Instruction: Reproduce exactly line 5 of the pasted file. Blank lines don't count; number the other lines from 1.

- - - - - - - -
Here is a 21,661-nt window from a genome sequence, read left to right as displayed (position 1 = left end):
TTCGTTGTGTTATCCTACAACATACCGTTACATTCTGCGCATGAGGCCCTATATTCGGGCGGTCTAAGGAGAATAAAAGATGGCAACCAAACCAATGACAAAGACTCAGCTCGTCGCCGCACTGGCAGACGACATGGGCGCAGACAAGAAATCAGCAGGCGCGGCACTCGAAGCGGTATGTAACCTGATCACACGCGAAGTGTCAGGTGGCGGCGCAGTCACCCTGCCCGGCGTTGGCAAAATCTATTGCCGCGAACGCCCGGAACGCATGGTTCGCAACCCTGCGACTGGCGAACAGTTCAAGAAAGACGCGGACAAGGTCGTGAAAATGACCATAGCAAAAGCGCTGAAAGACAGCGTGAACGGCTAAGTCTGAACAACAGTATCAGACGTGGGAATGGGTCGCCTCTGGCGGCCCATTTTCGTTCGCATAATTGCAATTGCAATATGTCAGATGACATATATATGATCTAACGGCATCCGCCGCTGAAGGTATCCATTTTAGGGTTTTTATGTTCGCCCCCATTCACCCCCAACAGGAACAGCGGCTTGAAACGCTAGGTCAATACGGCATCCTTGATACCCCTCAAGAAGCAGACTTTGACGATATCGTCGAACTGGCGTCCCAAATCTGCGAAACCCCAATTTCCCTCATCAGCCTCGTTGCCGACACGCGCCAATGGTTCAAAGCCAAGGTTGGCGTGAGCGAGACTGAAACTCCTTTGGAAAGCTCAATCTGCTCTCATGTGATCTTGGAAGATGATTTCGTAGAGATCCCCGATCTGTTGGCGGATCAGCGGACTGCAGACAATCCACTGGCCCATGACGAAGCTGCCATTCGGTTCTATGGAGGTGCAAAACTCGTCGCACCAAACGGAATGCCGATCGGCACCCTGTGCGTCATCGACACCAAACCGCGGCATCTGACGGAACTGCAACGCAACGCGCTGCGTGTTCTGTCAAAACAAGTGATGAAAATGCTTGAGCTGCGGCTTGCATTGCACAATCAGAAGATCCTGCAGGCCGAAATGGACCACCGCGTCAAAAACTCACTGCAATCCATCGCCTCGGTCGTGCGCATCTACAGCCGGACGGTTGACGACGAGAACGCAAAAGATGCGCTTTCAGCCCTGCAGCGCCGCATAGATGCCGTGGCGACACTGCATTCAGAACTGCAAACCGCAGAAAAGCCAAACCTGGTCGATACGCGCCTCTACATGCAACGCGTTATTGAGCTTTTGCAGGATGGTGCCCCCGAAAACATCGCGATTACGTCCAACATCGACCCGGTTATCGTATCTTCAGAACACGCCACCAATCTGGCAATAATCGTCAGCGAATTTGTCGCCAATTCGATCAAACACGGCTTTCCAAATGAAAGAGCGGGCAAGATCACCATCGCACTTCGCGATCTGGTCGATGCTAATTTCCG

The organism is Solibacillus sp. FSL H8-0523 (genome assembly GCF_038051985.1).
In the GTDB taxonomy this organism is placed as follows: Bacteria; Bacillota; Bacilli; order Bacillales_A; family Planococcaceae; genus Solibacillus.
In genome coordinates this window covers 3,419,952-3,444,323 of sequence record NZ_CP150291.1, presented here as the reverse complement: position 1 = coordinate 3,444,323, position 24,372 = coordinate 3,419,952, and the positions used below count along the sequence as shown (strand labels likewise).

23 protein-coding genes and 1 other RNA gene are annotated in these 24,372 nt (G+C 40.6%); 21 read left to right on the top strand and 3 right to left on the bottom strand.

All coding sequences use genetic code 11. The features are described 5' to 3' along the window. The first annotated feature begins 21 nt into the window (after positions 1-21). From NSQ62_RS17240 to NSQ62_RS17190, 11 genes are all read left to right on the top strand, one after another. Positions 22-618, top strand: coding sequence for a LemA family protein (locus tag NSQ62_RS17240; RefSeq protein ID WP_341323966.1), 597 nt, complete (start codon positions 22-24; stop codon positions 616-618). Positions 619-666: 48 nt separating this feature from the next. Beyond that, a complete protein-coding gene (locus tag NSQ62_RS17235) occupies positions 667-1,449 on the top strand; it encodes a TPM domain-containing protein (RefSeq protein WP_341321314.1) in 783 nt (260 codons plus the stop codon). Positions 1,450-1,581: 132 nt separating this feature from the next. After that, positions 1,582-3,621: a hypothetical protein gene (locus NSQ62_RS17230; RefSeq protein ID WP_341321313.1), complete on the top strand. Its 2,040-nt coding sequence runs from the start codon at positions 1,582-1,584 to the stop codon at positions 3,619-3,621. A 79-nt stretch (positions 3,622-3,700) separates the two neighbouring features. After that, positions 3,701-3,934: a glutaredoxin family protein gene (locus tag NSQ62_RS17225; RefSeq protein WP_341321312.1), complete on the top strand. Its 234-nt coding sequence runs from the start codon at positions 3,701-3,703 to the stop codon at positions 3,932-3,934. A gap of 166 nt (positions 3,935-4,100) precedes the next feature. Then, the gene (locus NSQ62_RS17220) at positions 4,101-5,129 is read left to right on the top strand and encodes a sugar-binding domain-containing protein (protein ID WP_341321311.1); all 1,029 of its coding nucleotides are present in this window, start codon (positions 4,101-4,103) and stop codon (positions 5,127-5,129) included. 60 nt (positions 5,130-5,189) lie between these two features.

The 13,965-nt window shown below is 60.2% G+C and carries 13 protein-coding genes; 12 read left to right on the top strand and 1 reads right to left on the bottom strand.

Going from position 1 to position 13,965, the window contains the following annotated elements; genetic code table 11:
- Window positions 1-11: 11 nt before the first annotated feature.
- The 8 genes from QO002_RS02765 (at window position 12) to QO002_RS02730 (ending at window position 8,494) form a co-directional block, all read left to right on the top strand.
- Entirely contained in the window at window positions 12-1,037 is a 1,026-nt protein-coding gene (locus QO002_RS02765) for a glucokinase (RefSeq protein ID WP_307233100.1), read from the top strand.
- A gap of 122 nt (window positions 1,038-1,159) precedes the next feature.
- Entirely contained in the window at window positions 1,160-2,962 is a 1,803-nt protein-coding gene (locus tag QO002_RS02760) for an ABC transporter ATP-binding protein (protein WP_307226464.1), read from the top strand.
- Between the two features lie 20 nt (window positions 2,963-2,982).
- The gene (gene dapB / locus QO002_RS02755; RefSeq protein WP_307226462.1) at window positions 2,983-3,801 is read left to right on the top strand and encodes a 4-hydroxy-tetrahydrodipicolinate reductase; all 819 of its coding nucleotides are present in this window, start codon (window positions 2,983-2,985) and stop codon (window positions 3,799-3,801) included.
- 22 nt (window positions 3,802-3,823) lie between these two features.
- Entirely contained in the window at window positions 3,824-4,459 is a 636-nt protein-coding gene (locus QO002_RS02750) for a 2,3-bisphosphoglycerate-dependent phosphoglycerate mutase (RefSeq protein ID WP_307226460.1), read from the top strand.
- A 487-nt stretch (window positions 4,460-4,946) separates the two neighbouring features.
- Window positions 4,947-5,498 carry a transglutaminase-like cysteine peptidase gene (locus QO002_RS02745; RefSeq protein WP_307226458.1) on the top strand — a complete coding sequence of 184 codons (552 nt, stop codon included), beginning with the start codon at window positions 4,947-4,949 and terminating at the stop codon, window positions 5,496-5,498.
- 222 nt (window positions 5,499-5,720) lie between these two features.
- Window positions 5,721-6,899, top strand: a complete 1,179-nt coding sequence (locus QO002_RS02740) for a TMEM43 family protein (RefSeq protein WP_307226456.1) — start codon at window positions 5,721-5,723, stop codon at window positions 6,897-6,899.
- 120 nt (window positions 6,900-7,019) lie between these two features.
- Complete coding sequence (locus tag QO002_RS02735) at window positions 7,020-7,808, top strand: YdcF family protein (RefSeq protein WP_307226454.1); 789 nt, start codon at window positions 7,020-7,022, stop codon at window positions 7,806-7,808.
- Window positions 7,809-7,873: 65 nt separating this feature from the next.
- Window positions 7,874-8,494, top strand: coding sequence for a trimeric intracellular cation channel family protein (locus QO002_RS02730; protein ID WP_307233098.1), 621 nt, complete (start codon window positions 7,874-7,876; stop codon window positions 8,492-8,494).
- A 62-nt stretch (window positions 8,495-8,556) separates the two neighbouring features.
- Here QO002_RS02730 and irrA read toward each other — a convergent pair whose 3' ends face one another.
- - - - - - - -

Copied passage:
In genome coordinates this window covers 3,419,952-3,444,323 of sequence record NZ_CP150291.1, presented here as the reverse complement: position 1 = coordinate 3,444,323, position 24,372 = coordinate 3,419,952, and the positions used below count along the sequence as shown (strand labels likewise).